Academic journal article Goethe Yearbook

Disorientation in Novalis or "The Subterranean Homesick Blues"

Academic journal article Goethe Yearbook

Disorientation in Novalis or "The Subterranean Homesick Blues"

Article excerpt

German Romantic literature rests on unstable ground. For example, Friedrich Schlegel's notion of Romantic irony as a "permanente Parekbase" (permanent parabasis)1 denies the authority of a single vantage point. As parabasis- the Greek term for the chorus stepping out of the action of the play and addressing an ode to the audience-irony is the constant possibility of assuming another subject position, of viewing and representing the world from a different and even contradictory angle. Whether in Brentano's Godwi (1800/1801), where the narrator dies before the end of the novel and the protagonist completes the narration, or in Tieck's Der gestiefelte Kater (Puss in Boots, 1797), where the audience becomes part of the play, Romantic authors challenge our notions of a stable, authoritative narrative or dramatic perspective.

Romanticism lacks stable ground not only in terms of an authoritative narrative vantage point, but also in a geological sense, as manifest in the prevalence of subterranean spaces throughout Romantic literature. The quotidian surface world of bourgeois experience rests upon and can easily sink into a honeycomb of mines, caves, and other underground spaces. In Ludwig Tieck's narrative, "Der Runenberg" (The Rune Mountain, 1804), young Christian's descent into subterranean depths represents a break with the rationality and materialism of the surface world; in E. T. A. Hoffmann's "Die Bergwerke zu Falun" (The Mines of Falun, 1819), Elis Fröbom is enticed by the seductive Bergkönigin to leave the surface world only to have his dead body, perfectly preserved by "Vitriolwasser" (a sulfate solution), recovered decades later; and in Joseph von Eichendorff's "Das Marmorbild" (The Marble Statue, 1819), young Florio must resist the enticements of a magical erotic castle (Venusberg) that emerges from subterranean realms on occasion to tempt and entrap young artists like himself.2

Perhaps best known among Romantic ventures into the subterranean world, however, are Novalis's frequent representations of such spaces. One thinks of the Hymnen an die Nacht (Hymns to the Night), where the poet longs to venture "Hinunter in der Erde Schoß, / Weg aus des Lichtes Reichen"3 (Down into the Earth's womb, / Away from Light's kingdom"),4 or on the numerous subterranean settings in the novel, Heinrich von Ofterdingen (Henry von Ofterdingen), whether in the underground chambers that hide the princess in the Atlantis fairy tale, the visit to the caves with the old miner, or Fabel's journey to the underworld in Klingsohr's fairy tale. In Novalis, as in Tieck, Hoffmann, Eichendorff, and others, these subterranean spaces are associated with psychology and sexuality, history, and hidden knowledge. In this essay I argue that they serve an additional function for Novalis, one akin to Schegel's definition of Romantic irony. Like a parabasis, subterranean spaces disorient and disrupt conventional understandings of space and direction in order to offer a new perspective on the world. They are the basis for a transformed sense of orientation and direction.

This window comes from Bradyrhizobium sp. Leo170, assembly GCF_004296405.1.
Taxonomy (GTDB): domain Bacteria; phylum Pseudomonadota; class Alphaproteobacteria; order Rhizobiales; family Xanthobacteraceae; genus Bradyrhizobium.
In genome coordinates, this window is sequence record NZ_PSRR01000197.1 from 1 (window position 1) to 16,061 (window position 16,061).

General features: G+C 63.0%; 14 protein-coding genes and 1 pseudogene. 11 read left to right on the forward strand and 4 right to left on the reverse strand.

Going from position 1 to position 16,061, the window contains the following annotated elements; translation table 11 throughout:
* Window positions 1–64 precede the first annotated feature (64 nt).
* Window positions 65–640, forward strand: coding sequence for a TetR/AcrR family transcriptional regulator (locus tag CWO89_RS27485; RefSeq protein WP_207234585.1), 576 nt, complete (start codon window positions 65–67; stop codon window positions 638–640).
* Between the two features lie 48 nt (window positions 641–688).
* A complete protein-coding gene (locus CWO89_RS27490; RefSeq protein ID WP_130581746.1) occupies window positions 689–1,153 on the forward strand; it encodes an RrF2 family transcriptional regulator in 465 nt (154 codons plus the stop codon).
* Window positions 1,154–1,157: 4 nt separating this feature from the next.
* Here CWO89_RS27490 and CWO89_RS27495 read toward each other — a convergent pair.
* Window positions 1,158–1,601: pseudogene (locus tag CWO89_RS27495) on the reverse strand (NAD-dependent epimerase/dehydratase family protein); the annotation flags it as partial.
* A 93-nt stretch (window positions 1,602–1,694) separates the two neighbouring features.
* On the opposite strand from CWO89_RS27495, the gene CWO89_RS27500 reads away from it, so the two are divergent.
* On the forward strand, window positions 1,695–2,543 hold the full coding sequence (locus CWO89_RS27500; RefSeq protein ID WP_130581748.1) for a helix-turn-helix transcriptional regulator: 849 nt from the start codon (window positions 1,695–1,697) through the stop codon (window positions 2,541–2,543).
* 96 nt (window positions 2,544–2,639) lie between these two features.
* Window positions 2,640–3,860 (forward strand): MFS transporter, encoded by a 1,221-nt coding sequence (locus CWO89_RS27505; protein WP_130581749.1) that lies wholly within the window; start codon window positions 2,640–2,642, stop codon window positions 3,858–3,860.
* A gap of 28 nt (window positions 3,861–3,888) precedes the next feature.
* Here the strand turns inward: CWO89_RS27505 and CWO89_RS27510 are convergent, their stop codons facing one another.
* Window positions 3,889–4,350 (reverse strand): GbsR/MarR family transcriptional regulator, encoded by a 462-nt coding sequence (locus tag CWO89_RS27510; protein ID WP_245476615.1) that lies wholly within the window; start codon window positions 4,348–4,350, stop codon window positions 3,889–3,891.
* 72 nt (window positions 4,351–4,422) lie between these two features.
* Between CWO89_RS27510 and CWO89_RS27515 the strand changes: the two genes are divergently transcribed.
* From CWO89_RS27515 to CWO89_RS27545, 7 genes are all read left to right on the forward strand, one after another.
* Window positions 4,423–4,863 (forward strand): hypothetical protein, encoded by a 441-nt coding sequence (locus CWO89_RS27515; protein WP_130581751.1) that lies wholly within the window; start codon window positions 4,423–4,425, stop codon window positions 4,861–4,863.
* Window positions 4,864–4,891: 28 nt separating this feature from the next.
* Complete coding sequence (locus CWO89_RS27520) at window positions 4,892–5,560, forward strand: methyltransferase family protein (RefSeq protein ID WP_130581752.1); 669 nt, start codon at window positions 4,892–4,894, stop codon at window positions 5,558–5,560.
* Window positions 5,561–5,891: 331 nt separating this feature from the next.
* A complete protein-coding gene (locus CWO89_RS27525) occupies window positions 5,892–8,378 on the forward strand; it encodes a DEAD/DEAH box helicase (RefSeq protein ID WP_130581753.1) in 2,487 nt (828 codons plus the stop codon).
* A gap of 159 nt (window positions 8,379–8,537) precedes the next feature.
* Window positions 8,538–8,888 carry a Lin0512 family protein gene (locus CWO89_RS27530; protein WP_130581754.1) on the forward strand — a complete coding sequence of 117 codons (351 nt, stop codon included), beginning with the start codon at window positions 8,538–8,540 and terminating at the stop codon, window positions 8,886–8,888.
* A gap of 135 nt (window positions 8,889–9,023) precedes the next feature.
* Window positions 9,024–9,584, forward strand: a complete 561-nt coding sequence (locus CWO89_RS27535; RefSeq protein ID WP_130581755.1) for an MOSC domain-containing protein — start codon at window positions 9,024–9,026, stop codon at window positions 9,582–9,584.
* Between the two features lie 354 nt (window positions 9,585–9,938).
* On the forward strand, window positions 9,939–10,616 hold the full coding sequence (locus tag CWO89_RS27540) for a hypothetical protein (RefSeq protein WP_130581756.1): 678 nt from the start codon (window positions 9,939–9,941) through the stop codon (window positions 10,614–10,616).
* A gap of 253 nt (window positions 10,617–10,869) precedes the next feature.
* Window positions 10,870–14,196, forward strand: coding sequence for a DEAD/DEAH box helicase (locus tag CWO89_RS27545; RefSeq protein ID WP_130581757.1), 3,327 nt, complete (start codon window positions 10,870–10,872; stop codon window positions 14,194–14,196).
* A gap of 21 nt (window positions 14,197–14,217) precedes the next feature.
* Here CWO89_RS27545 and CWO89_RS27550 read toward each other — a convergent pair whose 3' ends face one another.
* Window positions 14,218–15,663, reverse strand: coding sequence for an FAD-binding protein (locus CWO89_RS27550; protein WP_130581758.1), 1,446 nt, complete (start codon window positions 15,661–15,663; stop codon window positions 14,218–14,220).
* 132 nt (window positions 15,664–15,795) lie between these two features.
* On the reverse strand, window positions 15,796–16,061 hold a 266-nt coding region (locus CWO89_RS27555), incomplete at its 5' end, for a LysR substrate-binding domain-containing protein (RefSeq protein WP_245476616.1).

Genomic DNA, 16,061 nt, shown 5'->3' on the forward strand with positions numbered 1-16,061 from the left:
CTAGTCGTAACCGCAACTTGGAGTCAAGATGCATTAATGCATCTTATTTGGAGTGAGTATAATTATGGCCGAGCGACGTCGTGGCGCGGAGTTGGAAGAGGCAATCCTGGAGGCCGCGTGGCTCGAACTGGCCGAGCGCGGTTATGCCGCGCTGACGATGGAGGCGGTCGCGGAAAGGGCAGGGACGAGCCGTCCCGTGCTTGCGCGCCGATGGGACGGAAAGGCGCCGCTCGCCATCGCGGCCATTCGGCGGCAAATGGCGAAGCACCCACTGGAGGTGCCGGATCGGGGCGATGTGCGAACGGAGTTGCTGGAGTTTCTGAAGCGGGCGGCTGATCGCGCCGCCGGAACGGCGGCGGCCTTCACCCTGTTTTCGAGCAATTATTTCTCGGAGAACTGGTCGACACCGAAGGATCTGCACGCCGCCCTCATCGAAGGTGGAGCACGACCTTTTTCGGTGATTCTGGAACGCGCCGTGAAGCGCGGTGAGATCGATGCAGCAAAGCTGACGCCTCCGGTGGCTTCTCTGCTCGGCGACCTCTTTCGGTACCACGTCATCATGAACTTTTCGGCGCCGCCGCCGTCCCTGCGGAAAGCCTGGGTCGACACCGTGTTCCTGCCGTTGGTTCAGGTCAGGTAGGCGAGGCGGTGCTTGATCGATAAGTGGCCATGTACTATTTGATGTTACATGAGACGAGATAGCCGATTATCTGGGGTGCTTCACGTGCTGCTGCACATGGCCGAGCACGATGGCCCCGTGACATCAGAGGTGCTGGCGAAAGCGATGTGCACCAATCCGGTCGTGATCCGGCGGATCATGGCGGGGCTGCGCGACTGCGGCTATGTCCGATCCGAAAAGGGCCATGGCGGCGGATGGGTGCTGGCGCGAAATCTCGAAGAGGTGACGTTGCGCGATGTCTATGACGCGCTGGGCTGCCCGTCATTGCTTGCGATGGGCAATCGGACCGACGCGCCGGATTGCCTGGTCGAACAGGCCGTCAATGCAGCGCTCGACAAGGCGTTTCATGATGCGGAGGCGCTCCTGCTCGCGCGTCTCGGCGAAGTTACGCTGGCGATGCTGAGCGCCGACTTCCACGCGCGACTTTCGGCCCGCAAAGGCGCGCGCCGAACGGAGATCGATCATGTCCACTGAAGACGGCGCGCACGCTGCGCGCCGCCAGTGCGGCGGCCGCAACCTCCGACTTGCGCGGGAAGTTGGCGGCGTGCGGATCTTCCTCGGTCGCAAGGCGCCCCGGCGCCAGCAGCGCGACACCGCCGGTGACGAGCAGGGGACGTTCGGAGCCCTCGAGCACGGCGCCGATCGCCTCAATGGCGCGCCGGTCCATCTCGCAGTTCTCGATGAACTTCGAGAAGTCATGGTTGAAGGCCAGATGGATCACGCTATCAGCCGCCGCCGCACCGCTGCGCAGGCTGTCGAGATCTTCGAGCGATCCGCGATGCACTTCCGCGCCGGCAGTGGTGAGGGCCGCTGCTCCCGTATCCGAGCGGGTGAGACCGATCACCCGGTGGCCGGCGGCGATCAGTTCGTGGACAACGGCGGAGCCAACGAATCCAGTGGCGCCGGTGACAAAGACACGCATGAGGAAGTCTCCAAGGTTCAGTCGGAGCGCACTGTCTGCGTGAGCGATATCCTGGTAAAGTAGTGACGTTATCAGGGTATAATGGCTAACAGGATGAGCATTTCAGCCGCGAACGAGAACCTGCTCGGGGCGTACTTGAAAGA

Scholars have noted the many examples of subterranean spaces in Novalis and devoted a great deal of attention to them, particularly to mines. They have traced his interest in caves and mines to his biography, specifically his training as a mining engineer and his work as an inspector of salt mines (Salinenassessor). For Novalis, the mine is a metaphor for the human soul, for an encounter with history, religion or mysticism, and sexuality, as Theodore Ziolkowski asserts (Ziolkowski 33). Kenneth Calhoon builds on Ziolkowski's analysis and argues in a post-structuralist reading for the mine as a symbol of the psyche and its knowledge.5 Nicholas A. Rupke connects Novalis's interest in the subterranean world to concepts in natural science during this period,6 and Dennis F. Mahoney draws on subterranean spaces to connect human history to natural history.7 More recently, Matt Erlin traces the practice of mining to debates on luxury in the late eighteenth century,8 whereas Dalia Nassar reads the subterranean world in relation to Novalis's philosophy of nature, where nature evidences a unifying principle that contemporary philosophers and scientists overlooked. …

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